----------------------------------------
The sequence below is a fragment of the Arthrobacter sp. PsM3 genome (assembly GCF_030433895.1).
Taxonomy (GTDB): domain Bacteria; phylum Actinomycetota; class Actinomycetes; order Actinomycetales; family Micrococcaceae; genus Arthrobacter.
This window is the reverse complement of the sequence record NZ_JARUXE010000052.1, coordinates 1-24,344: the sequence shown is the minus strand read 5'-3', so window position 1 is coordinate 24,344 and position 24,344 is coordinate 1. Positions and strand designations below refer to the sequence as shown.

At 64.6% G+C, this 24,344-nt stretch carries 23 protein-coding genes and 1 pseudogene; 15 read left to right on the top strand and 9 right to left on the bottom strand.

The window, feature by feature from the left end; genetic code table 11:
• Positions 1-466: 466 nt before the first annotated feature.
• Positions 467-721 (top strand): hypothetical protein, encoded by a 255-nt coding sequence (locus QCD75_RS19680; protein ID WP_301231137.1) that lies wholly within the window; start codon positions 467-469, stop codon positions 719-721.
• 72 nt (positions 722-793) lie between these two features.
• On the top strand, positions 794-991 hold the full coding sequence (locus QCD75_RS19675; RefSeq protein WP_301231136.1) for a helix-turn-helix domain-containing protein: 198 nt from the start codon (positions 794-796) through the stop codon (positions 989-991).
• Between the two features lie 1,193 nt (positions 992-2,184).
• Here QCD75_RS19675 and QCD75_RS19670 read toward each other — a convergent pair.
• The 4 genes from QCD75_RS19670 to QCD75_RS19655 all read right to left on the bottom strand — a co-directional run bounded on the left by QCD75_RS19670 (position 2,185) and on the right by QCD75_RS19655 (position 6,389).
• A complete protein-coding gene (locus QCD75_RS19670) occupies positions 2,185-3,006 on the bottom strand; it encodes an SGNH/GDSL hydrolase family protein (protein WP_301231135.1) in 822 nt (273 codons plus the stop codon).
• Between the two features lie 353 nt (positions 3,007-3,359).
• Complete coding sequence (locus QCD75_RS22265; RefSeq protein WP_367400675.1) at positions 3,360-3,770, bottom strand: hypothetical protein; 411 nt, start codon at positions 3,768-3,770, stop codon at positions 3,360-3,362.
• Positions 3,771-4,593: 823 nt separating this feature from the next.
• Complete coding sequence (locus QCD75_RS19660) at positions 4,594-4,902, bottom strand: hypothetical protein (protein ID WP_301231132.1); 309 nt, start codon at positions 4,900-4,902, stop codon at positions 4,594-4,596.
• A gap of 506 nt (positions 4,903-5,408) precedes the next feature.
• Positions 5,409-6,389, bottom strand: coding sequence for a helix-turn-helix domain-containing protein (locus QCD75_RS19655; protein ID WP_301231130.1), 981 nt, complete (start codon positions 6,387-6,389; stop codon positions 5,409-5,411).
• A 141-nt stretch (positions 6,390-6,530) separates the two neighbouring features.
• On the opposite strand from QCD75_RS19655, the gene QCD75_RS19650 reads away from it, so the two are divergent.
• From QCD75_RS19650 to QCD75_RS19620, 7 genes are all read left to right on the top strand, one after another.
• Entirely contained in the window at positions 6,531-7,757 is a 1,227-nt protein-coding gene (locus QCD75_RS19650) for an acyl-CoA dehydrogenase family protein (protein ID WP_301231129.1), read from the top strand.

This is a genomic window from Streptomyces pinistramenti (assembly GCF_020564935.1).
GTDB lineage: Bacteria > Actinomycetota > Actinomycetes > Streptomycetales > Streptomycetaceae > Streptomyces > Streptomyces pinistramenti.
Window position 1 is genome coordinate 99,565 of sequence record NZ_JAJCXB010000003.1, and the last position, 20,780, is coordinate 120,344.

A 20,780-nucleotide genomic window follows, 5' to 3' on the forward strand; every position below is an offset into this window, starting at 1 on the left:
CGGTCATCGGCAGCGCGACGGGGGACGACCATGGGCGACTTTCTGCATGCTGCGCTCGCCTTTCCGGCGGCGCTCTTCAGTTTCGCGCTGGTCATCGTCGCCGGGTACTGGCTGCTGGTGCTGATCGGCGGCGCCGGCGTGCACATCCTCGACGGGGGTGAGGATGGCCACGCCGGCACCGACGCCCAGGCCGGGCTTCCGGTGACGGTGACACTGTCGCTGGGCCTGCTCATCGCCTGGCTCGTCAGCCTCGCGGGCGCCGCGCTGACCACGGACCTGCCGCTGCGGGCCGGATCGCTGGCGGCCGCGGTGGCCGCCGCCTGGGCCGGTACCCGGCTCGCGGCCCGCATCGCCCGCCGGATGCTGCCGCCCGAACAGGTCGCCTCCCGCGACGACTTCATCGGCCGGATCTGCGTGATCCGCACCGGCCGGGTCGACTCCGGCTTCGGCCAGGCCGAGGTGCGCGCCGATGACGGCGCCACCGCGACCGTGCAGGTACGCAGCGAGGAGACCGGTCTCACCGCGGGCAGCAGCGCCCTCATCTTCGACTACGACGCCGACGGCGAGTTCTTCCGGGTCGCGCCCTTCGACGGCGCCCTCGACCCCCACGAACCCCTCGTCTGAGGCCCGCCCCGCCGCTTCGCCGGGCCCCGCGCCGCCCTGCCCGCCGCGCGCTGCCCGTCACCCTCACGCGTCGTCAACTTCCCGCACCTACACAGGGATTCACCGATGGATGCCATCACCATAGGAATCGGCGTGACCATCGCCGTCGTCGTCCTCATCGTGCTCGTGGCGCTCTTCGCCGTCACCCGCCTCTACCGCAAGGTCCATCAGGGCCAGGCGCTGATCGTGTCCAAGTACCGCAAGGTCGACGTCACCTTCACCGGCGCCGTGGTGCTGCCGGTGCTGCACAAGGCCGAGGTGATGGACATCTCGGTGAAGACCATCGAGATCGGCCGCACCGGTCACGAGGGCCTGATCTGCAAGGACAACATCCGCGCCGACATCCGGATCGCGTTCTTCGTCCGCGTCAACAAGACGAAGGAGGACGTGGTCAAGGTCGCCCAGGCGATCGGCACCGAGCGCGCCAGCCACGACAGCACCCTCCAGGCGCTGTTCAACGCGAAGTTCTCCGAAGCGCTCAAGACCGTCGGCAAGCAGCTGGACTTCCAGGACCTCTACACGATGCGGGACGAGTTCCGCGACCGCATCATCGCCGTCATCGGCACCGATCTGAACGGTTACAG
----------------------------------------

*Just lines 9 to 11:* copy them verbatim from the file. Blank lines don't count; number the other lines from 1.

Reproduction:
• On the top strand, positions 794-991 hold the full coding sequence (locus QCD75_RS19675; RefSeq protein WP_301231136.1) for a helix-turn-helix domain-containing protein: 198 nt from the start codon (positions 794-796) through the stop codon (positions 989-991).
• Between the two features lie 1,193 nt (positions 992-2,184).
• Here QCD75_RS19675 and QCD75_RS19670 read toward each other — a convergent pair.